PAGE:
While Tonnies admits that his hypothesis is more "flesh-and-blood", he notes that the theories are not mutually exclusive, and that "we would be timid to avoid addressing the UFO phenomenon's parapsychological aspects." (p. 33) Criticizing Vallee's multiverse and Keel's "superspectrum", he rightly points out that both theories require "nothing less than a redefinition of the physical universe." (p. 37) He's got that right, but I think that is exactly what is needed. While Tonnies' hypothesis is interesting, and accounts for a lot of data, I still think that the hyperdimensional hypothesis covers more ground, and even takes into account a certain variation of the "CT" hypothesis.
Richard Dolan has called such a scenario a "breakaway civilization" - a group humans or humanoids, most likely living in the vast underground bases researched by Dr. Richard Sauder (Underground Bases and Tunnels: What is the Government Trying to Hide?
), who may very well be influencing the men behind the scenes of world power. Such a civilization may well have been here for a very long time, and we may even share some common ancestry, as Tonnies hypothesizes. But I think that such an idea is better seen as simply one facet of a reality which is much more all-encompassing, and does require a radical redefinition of the physical universe, and our place in it.
Tonnies offers some eminently plausible and frightening speculation along the lines of Keel. For example:
"Given the vast number of reported out-of-body and near-death experiences, I find it difficult to reject the prospect of "nonlocal" consciousness; perhaps a sufficiently advanced technology can manipulate the "soul" as easily as we splice genes or mix chemicals in test tubes. If so, encounters with "extraterrestrials" may help provide a working knowledge of how to modify and transfer consciousness." (p. 53)
As Tonnies observes, the flashing lights and tantalizing playfulness of the "others" seems staged. It's as if they want us to see them. And what are we to make of all the various shapes of craft and cryptids? And how to explain that the sightings seem to match the expectations of the observers and morph throughout time (e.g. the great airships of the late 1800s)?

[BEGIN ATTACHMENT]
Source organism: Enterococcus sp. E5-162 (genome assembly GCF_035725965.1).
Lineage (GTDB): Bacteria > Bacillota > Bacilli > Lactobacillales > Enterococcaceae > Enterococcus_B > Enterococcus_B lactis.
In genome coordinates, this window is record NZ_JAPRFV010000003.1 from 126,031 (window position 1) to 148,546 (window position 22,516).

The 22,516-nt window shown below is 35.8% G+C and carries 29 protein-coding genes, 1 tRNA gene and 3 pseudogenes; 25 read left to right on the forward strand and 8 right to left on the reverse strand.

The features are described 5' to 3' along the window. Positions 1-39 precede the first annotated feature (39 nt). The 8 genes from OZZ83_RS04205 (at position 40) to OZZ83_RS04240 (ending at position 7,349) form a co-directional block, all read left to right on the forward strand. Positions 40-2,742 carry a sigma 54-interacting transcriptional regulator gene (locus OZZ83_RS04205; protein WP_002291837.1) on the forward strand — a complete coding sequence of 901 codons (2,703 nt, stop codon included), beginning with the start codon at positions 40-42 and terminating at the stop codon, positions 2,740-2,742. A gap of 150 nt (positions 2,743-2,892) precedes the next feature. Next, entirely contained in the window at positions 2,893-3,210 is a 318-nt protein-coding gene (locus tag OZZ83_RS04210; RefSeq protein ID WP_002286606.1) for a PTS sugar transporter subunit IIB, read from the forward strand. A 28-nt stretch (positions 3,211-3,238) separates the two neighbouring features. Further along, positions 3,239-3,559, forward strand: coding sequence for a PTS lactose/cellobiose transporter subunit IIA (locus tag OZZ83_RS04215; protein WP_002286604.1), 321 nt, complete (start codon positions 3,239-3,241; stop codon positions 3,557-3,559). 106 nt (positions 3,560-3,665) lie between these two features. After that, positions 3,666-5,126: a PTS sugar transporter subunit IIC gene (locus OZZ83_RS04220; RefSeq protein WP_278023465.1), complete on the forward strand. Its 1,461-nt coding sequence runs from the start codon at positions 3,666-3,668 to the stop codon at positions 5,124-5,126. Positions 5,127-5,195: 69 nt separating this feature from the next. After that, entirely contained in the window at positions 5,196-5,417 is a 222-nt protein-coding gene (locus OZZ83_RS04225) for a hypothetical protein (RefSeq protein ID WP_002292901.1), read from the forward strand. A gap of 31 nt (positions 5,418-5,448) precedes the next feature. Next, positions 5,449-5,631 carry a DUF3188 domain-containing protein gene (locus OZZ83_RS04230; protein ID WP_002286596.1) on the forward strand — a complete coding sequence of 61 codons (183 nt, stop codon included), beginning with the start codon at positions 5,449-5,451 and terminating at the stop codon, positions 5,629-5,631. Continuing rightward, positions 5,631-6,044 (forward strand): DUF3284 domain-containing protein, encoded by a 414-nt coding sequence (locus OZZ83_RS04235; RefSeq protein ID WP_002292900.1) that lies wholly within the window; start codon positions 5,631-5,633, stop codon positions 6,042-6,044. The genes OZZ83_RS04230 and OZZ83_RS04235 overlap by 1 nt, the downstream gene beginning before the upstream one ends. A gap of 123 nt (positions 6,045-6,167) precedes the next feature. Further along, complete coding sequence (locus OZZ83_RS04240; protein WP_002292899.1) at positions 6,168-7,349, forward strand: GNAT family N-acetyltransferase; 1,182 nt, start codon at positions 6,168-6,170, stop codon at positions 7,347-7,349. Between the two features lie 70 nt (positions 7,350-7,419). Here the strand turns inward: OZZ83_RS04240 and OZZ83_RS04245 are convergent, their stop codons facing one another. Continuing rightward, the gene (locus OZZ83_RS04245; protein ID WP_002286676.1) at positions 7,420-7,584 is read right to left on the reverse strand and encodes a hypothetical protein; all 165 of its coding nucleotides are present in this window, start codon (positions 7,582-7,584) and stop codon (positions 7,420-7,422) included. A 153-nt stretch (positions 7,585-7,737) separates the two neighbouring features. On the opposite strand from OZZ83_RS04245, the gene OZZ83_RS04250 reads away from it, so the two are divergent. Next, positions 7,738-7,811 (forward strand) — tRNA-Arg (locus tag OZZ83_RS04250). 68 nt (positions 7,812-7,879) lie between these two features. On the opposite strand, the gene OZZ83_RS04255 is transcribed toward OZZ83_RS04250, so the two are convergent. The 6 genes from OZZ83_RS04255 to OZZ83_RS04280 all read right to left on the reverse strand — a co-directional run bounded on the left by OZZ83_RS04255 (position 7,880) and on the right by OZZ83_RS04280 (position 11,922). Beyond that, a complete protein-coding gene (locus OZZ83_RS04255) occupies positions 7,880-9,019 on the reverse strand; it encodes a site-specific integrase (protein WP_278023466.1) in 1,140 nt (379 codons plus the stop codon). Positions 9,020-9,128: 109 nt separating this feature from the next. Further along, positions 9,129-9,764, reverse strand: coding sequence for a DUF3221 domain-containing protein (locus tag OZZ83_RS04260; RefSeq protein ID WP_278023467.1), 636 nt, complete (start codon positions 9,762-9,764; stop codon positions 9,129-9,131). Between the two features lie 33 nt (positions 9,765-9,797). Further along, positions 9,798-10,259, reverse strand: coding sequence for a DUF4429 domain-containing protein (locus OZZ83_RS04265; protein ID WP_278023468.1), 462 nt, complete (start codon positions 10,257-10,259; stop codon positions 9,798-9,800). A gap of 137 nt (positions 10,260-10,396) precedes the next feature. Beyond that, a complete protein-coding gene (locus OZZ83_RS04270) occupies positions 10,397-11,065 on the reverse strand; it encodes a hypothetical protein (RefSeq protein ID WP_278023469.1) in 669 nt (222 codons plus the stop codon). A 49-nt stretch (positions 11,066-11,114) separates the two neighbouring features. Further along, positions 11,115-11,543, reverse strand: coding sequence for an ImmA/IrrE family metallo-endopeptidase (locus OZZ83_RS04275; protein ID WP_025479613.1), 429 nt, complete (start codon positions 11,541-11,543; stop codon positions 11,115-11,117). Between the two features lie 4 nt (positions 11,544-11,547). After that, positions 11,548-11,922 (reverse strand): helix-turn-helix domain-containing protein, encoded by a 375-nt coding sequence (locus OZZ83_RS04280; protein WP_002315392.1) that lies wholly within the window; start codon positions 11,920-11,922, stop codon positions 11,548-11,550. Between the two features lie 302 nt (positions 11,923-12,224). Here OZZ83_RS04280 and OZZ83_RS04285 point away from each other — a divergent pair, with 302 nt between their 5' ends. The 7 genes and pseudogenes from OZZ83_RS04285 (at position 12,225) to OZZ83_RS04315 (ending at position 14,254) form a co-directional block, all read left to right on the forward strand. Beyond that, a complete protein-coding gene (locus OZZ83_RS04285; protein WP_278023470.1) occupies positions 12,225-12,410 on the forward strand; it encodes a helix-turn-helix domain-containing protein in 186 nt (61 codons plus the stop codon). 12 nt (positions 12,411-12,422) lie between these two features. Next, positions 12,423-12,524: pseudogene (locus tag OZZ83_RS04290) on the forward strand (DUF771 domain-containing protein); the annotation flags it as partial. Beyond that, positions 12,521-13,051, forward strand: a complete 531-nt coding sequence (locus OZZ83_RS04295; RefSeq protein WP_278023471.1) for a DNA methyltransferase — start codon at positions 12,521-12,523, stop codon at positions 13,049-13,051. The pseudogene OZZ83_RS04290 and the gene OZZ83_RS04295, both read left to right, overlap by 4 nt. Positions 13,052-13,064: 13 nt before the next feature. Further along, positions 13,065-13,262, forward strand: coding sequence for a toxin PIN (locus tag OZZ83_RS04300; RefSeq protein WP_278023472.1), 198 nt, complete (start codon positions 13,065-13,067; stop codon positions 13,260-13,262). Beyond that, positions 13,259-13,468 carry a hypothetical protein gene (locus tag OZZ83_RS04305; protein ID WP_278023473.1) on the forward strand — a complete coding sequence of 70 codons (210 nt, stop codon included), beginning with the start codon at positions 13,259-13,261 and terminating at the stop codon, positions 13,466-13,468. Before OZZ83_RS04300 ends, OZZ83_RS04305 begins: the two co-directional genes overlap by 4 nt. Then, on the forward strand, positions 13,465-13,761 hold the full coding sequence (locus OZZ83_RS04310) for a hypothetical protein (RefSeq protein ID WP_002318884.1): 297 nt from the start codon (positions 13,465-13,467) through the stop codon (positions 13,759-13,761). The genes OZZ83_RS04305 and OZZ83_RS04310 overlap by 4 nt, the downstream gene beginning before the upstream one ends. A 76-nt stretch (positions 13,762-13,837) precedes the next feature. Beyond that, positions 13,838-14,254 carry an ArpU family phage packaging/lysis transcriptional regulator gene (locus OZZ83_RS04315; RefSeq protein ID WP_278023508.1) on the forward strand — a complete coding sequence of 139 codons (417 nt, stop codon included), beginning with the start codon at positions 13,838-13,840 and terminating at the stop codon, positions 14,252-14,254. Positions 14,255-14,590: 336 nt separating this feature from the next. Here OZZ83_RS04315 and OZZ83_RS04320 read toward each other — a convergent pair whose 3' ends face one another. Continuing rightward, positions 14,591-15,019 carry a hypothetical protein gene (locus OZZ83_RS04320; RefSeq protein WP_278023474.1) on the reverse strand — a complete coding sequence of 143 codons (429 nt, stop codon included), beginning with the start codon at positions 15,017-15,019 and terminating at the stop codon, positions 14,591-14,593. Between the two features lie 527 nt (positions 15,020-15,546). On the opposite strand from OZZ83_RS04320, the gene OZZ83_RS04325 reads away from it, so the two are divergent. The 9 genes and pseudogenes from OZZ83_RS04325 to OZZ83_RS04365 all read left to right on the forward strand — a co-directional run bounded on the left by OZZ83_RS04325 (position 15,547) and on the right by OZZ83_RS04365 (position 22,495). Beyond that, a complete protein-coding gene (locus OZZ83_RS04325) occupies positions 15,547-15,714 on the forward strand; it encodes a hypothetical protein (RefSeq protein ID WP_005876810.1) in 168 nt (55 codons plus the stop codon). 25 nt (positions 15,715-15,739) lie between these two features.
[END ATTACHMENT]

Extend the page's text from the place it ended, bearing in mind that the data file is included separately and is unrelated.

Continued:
"If the ET intent is to test our reactions to its presence (or something more profound, as the phenomenon's impact on our mythology might indicate), quickly assembling "ships" and even "aliens" from raw materials would enable the disparity of forms seen in the sky. The flexibility of nanotech construction would allow the UFO intelligence to respond to our preconceptions in "real time," thereby ensuring a permanent foothold in the collective unconscious while maintaining plausible deniability... (p. 25)
"While one can argue endlessly in favor of a literal extraterrestrial interpretation, a holistic approach leads us to consider that the UFO intelligence not only wants to perpetuate itself via dramatic encounters with ostensible "occupants," but intends to discredit its own machinations: it stages exciting UFO events that infect both the research community and the popular imagination, knowing that the phenomenon's inherent absurdity will eventually inspire cognitive dissonance and undermine attempts to arrive at an indictment. We're thus conditioned to accept the ETH one moment only to succumb to the "giggle factor" the next..." (p. 44)
As I said, I don't think Tonnies' conclusions are all that, but his thinking is sharp, and his ideas are both fun to read and important to think about. You can also read the book in one or two sittings, so I think it's worth checking out.